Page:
Perhaps the biggest event to shock the gulf in 2009 was the default of the state-owned conglomerate Dubai World in November. The implications of this for family businesses and family offices across the region are not yet fully apparent and, despite initial concerns, some are choosing to see this as an opportunity as opposed to a crisis. One family office executive spoke to suggested these events should act as a catalyst for much needed change in the region's family businesses. (Click here to read the article in full) One of the most difficult adjustments will be increasing company transparency whilst maintaining the successful business model on which family businesses are based. The question is have these two events in the Middle East caused big enough shock waves to result in a whole-scale change in how family businesses operate?

Transparency was a buzzword not only in the gulf last year but throughout the world. The seminal case between the US government and the Swiss bank UBS had UHNW individuals and families gripped as they prepared for the landscape of private banking to change permanently when UBS was forced to reveal the names of 4,450 private clients.

It is still unclear how far the US will push the Stop Tax Havens Abuse Act and the impact this will have on offshore financial centres and those who use them. Some families will benefit from taking a multi-jurisdictional approach to their tax and asset planning in 2010. anticipates family businesses and family offices will follow these ideas and issues closely this year so we will bring you the most up-to-date news and analysis on the subject.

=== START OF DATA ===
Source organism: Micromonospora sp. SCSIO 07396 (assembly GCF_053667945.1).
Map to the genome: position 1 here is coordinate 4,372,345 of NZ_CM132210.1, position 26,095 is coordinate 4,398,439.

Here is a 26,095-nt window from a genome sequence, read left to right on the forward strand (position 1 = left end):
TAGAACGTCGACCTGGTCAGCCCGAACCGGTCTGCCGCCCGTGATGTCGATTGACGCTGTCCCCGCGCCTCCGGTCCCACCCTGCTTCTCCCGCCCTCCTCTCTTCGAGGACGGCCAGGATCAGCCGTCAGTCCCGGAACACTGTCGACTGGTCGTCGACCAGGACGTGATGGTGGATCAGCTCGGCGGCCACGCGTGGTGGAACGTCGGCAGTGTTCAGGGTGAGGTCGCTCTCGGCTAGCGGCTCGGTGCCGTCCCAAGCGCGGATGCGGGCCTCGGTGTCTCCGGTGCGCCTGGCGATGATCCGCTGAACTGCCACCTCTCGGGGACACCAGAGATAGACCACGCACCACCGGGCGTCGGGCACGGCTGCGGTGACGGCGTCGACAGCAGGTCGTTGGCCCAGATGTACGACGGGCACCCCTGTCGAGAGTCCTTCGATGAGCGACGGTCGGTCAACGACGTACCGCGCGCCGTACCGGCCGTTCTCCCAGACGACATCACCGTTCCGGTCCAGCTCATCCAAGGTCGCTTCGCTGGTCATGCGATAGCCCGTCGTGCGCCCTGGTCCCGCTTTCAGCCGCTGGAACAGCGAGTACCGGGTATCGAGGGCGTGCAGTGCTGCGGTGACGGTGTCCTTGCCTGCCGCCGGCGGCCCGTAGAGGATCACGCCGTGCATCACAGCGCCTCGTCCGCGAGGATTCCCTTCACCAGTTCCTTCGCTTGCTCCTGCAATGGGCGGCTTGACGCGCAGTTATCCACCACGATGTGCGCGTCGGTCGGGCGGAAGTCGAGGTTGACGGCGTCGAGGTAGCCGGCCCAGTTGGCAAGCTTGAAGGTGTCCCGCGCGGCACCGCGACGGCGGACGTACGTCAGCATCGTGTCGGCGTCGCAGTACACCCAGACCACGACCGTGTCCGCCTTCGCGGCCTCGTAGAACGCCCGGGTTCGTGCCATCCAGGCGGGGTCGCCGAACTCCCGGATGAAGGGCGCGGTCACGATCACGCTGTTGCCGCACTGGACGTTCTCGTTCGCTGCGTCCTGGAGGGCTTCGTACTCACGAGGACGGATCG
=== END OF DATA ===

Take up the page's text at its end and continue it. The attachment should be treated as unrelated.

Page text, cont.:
The rise of initiatives such as the Institute for Wealth Management Standards, the aim of which is to minimise the possibility of financial mismanagement and fraud for individuals, families, family offices and foundations, was in reaction to the financial crisis and particularly the Madoff fraud. However the initiatives the IWMS is proposing provide a framework for effective wealth management that is not just important during times of crisis. The Standards are coming to the end of their consultation period and we expect to see a significant uptake of their implementation during 2010. To view the Standards visit

Many will want to put the difficulties of 2008/2009 behind them, but for family offices the recession provided an incentive to reassess their outgoing costs and find more efficient and effective ways to offer the services their families require. For some this entailed a move from an SFO to an MFO and consolidation is a trend we expect to see continuing in 2010. However, those SFOs that navigated the crisis more successfully have emerged stronger and more confident in their SFO model.

Both Campden FB and Campden FO, supported by, will bring you the most up-to-date news, features, issues and comment from the family business and family office world throughout the year. Check back regularly to see how we fair with out 2010 predictions and click here to send us some of your own. We wish you a prosperous 2010.